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New Academy Rules for Animated Features

The Academy of Motion Picture Arts and Sciences has tweaked their rules concerning what qualifies as an animated feature in regards to running time and “motion capture”. According to their press release:

oscar.jpgIn the Animated Feature Film category, the rule governing running time for a motion picture to qualify was changed from at least 70 minutes to greater than 40 minutes, which is consistent with the running time requirements for feature films in all other categories. The running time for a motion picture to qualify as an animated, live action or documentary short film has been and continues to be a maximum of 40 minutes. The previous 70-minute threshold for an animated feature had left a gap for films that ran between 40 and 70 minutes, effectively preventing them from being able to qualify as either features or shorts.

Also in the Animated Feature Film category, a sentence regarding motion capture was added to clarify the definition of an animated film. The language now reads: “An animated feature film is defined as a motion picture with a running time of greater than 40 minutes, in which movement and characters’ performances are created using a frame-by-frame technique. Motion capture by itself is not an animation technique. In addition, a significant number of the major characters must be animated, and animation must figure in no less than 75 percent of the picture’s running time.”

  • This means that “Avatar” should have been disqualified. Also, what is the easiest way to animate a short film?

  • Don’t forget the new Yogi Bear movie will be Academy garbage in terms of semi-nomnination.

  • So does this disqualify ‘Happy Feet’?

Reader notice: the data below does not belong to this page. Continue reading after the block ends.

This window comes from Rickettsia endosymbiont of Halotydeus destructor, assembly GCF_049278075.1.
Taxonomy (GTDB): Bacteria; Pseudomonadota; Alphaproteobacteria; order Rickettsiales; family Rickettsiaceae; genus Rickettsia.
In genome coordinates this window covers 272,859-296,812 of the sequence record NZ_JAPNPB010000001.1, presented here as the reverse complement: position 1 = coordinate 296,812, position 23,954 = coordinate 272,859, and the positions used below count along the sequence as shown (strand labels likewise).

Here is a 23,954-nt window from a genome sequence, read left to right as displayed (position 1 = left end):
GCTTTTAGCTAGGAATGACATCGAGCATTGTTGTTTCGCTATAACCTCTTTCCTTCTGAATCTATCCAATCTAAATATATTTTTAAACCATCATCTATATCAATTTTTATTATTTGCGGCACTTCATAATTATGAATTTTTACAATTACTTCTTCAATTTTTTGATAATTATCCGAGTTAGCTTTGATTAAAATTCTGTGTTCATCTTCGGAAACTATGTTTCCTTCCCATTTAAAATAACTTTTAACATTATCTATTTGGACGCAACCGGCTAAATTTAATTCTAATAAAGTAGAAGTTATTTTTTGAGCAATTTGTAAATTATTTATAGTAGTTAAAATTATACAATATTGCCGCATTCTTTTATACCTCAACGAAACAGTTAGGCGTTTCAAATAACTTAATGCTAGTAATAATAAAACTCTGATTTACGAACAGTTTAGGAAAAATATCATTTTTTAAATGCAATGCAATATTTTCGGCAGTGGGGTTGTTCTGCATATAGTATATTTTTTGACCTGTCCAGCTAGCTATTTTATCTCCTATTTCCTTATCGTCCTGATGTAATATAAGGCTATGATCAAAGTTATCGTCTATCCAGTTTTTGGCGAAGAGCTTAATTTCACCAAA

• Paul N

    How come the length requirement was different from live-action for the last few years?

  • “The previous 70-minute threshold for an animated feature had left a gap for films that ran between 40 and 70 minutes, effectively preventing them from being able to qualify as either features or shorts.”

    Funny to think that Dumbo wouldn’t have been eligible for an Oscar under those rules.

  • Tedzey

    So wait, they’re saying that Motion Capture isn’t a form of animation? All because James Cameron says so?!

  • MichaelHughes

    Avatar was made with frame by frame technique, motion capture enabling an instant director centric previzualization, that is then reanimated by animators, who do have a lot of reference but can’t use it directly.

    I think if they want to do this distinction, it should be the intent of the art direction of the film. Avatar is 3D CG animation produced like any CG animated feature(after they are done shooting the reference), for the artist intent of a special effect.

  • It must be hard to define rules that reflect emerging technology. It’s a moving target. Whatever definitions are in place today will be deemed wrong tomorrow.

  • NC

    This again shows how little the Academy understands about animation. Just a bunch of old geezer who still think animation is equivalent to junk food. “Motion capture by itself is not an animation technique.” So then Ralph Bakshi’s films wouldn’t be considered animated? Rotoscoping is in principal the same as MoCap. When “Waltz with Bashir” came out, it was nominated for best documentary but not for best animated film? This is clearly Hollywood once again asserting its authority and reminding us lowly animators that they make “real” films and we make junk food for kids.

  • Brad Constantine

    did this ever come up with rotoscoping? As someone who uses motion capture data once and a while for gaming production, I can honestly say that no frames go “untouched” by either clean up processes, or additional manipulation to curve data, which in my “day to day” hand keyframing, counts as part of the “animation” process. I believe there is room for additional clarification there, or an additional category for performance if Avatar is where films are continuing to go. I would like to have seen the actors from Avatar get as much credit as the animators who massage their performances. This type of process should not exclude performers who do good work from getting due credit as artists.